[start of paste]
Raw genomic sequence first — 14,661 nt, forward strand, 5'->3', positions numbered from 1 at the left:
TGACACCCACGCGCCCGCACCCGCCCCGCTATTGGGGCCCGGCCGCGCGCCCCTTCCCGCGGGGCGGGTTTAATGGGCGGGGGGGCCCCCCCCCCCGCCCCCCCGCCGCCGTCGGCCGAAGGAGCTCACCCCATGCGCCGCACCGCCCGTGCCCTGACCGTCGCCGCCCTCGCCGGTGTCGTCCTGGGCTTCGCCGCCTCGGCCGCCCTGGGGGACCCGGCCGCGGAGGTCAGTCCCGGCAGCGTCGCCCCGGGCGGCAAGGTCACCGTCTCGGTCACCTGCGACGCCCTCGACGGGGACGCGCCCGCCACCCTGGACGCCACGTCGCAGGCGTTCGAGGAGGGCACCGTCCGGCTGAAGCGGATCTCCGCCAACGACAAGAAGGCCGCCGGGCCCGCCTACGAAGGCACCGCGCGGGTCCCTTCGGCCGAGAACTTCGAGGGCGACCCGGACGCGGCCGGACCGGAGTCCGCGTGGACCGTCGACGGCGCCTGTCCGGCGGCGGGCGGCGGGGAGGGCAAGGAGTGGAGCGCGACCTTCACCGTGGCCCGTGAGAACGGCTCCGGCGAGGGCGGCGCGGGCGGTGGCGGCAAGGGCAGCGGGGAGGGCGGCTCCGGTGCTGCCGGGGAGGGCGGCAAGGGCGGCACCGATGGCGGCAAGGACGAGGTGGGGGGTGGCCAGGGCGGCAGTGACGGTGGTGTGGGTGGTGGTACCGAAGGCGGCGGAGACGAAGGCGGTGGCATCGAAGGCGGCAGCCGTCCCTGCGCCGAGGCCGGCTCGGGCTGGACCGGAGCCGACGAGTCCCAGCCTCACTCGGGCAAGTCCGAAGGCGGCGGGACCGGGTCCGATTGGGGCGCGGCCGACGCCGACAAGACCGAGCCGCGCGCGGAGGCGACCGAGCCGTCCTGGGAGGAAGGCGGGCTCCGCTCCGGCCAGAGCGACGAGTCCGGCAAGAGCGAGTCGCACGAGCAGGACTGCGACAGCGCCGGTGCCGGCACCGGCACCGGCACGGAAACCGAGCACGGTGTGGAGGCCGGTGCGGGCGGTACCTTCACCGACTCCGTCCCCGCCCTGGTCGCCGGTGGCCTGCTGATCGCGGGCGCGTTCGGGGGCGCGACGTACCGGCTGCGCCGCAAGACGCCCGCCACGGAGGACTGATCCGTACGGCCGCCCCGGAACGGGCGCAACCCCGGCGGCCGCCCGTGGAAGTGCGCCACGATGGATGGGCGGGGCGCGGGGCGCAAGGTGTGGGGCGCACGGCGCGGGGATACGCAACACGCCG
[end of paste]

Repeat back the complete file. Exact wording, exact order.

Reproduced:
Raw genomic sequence first — 14,661 nt, forward strand, 5'->3', positions numbered from 1 at the left:
TGACACCCACGCGCCCGCACCCGCCCCGCTATTGGGGCCCGGCCGCGCGCCCCTTCCCGCGGGGCGGGTTTAATGGGCGGGGGGGCCCCCCCCCCCGCCCCCCCGCCGCCGTCGGCCGAAGGAGCTCACCCCATGCGCCGCACCGCCCGTGCCCTGACCGTCGCCGCCCTCGCCGGTGTCGTCCTGGGCTTCGCCGCCTCGGCCGCCCTGGGGGACCCGGCCGCGGAGGTCAGTCCCGGCAGCGTCGCCCCGGGCGGCAAGGTCACCGTCTCGGTCACCTGCGACGCCCTCGACGGGGACGCGCCCGCCACCCTGGACGCCACGTCGCAGGCGTTCGAGGAGGGCACCGTCCGGCTGAAGCGGATCTCCGCCAACGACAAGAAGGCCGCCGGGCCCGCCTACGAAGGCACCGCGCGGGTCCCTTCGGCCGAGAACTTCGAGGGCGACCCGGACGCGGCCGGACCGGAGTCCGCGTGGACCGTCGACGGCGCCTGTCCGGCGGCGGGCGGCGGGGAGGGCAAGGAGTGGAGCGCGACCTTCACCGTGGCCCGTGAGAACGGCTCCGGCGAGGGCGGCGCGGGCGGTGGCGGCAAGGGCAGCGGGGAGGGCGGCTCCGGTGCTGCCGGGGAGGGCGGCAAGGGCGGCACCGATGGCGGCAAGGACGAGGTGGGGGGTGGCCAGGGCGGCAGTGACGGTGGTGTGGGTGGTGGTACCGAAGGCGGCGGAGACGAAGGCGGTGGCATCGAAGGCGGCAGCCGTCCCTGCGCCGAGGCCGGCTCGGGCTGGACCGGAGCCGACGAGTCCCAGCCTCACTCGGGCAAGTCCGAAGGCGGCGGGACCGGGTCCGATTGGGGCGCGGCCGACGCCGACAAGACCGAGCCGCGCGCGGAGGCGACCGAGCCGTCCTGGGAGGAAGGCGGGCTCCGCTCCGGCCAGAGCGACGAGTCCGGCAAGAGCGAGTCGCACGAGCAGGACTGCGACAGCGCCGGTGCCGGCACCGGCACCGGCACGGAAACCGAGCACGGTGTGGAGGCCGGTGCGGGCGGTACCTTCACCGACTCCGTCCCCGCCCTGGTCGCCGGTGGCCTGCTGATCGCGGGCGCGTTCGGGGGCGCGACGTACCGGCTGCGCCGCAAGACGCCCGCCACGGAGGACTGATCCGTACGGCCGCCCCGGAACGGGCGCAACCCCGGCGGCCGCCCGTGGAAGTGCGCCACGATGGATGGGCGGGGCGCGGGGCGCAAGGTGTGGGGCGCACGGCGCGGGGATACGCAACACGCCG